Vision of Polkadot
The Internet was originally designed for and built upon decentralised protocols such as TCP/IP, however, its commercialisation has led to the centralization of all popular web applications today. We refer not to any centralisation of physical infrastructure, but rather to the logical centralization of power and control over the infrastructure. A central entity controlling a system poses many risks for everyone. For example, they can stop the service at any moment, can sell users' data to third parties, and manipulate how the service is working without the users' agreement. This is in particular critical to users who heavily rely upon these services for business or private purposes.
With all the current interest related to personal data ownership, there is a growing need for a better security, freedom and control for net users, and with this a countermovement for more decentralised applications where no single entity controls the system. This tendency towards decentralisation is not new; it has been used in a number of areas of the development of web and other systems, such as the free software movement.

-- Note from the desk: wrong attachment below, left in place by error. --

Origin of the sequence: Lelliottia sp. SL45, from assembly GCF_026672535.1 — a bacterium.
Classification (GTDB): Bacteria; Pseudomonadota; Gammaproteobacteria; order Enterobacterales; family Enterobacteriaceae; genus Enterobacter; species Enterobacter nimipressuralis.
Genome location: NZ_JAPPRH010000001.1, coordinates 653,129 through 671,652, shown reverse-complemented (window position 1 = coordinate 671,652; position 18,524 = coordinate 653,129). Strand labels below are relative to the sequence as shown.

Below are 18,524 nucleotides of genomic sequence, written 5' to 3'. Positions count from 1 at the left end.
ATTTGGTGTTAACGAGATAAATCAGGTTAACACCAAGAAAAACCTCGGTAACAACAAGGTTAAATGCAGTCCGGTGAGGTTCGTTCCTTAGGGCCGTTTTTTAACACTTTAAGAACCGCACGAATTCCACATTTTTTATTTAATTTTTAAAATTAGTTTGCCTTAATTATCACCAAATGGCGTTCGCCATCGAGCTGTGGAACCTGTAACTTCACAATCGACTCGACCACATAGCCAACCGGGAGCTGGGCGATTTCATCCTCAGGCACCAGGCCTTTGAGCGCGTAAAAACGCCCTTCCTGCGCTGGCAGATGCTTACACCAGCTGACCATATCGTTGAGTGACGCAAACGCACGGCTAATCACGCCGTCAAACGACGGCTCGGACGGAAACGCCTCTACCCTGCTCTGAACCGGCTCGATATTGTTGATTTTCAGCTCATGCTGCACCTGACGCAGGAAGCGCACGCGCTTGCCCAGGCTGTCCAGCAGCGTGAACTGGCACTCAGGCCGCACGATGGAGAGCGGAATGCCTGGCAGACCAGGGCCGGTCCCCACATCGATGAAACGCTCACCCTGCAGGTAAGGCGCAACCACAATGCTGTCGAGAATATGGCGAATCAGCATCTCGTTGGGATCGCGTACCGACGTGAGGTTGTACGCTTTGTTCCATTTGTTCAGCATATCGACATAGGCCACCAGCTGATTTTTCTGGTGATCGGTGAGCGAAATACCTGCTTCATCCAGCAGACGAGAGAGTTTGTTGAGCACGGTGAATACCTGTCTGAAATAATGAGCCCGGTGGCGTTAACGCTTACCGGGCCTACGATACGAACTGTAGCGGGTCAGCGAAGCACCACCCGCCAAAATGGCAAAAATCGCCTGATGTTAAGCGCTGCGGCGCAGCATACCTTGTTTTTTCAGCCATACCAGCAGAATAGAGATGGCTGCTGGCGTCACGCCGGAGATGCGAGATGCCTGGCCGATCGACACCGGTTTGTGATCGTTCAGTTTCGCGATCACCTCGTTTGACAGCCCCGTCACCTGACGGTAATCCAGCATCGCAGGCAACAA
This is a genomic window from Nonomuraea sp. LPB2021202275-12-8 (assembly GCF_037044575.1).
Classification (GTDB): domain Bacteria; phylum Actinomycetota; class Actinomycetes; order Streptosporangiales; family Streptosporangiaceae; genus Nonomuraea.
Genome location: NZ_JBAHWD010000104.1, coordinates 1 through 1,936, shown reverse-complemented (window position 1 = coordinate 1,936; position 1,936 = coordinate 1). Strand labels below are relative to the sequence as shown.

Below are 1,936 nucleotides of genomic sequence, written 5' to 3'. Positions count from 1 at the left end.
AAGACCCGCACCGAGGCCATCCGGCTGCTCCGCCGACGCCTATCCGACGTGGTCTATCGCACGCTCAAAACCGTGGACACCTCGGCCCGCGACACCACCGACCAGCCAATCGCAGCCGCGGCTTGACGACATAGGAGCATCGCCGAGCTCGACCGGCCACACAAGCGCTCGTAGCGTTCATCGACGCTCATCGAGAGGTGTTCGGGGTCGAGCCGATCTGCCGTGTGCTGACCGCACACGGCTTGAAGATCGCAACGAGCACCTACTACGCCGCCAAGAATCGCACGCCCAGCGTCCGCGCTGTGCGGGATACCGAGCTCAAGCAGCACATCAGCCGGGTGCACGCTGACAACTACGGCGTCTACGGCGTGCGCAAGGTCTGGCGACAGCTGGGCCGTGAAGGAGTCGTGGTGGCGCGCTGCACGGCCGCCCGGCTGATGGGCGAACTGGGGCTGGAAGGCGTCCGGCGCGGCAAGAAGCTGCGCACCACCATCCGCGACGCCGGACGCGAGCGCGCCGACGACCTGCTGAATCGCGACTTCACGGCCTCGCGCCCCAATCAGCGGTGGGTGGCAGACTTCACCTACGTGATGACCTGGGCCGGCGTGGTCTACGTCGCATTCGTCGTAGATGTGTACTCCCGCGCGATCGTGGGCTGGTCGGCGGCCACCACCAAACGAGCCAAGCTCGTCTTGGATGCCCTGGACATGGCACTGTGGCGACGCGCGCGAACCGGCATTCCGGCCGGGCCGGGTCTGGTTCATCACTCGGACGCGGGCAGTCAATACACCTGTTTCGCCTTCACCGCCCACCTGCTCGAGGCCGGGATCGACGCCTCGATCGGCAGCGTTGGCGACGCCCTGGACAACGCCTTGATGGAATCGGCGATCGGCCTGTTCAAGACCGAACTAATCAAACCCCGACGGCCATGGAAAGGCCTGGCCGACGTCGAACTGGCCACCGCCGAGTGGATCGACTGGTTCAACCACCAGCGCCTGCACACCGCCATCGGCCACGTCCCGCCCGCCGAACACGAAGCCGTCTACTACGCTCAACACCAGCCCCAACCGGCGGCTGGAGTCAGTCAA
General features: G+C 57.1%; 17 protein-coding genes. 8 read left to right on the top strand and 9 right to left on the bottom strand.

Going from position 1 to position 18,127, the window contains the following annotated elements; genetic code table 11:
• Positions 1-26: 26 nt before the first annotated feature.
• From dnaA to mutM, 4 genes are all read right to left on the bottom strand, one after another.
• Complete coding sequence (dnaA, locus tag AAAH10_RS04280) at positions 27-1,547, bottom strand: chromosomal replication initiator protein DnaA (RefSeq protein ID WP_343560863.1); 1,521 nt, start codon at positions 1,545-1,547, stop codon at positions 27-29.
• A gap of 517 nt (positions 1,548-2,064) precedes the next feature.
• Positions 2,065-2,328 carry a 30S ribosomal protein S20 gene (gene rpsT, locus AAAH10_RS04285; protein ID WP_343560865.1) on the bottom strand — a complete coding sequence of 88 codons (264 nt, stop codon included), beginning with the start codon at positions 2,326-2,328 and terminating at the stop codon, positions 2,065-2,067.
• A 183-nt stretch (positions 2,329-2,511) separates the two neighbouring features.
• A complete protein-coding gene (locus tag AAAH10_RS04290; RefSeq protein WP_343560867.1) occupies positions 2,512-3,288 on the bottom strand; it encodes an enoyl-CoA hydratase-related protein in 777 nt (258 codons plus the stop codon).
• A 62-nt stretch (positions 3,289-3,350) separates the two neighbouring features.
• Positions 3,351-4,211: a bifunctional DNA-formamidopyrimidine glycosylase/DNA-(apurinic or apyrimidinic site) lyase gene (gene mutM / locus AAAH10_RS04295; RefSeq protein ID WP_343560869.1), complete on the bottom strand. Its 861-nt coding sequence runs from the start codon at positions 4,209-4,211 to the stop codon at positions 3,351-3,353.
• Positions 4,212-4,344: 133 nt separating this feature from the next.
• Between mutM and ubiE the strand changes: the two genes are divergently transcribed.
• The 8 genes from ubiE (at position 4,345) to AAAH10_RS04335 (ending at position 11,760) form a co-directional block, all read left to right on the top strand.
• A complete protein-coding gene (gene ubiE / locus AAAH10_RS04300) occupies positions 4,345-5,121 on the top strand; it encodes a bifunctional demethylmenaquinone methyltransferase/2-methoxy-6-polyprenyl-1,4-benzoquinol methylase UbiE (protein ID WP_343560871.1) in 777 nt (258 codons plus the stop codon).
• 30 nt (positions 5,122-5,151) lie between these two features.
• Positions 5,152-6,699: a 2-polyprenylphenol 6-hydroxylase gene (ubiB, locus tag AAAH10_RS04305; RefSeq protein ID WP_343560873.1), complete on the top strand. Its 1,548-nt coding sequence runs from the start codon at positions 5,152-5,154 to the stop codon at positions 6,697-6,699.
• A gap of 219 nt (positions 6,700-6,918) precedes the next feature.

Blockchains are a recent technology proposed to address these problems, in the quest to build a decentralised web. However, it can only compete with the centralised web if it is usable for masses of end-users. One important aspect of this is that separate applications must be able to interact, otherwise each will become isolated and not adopted by as many users. Having to build such an interoperability mechanism introduces new challenges, many of which are missing in the centralised model because of the fundamental differences in the trust model between the two paradigms.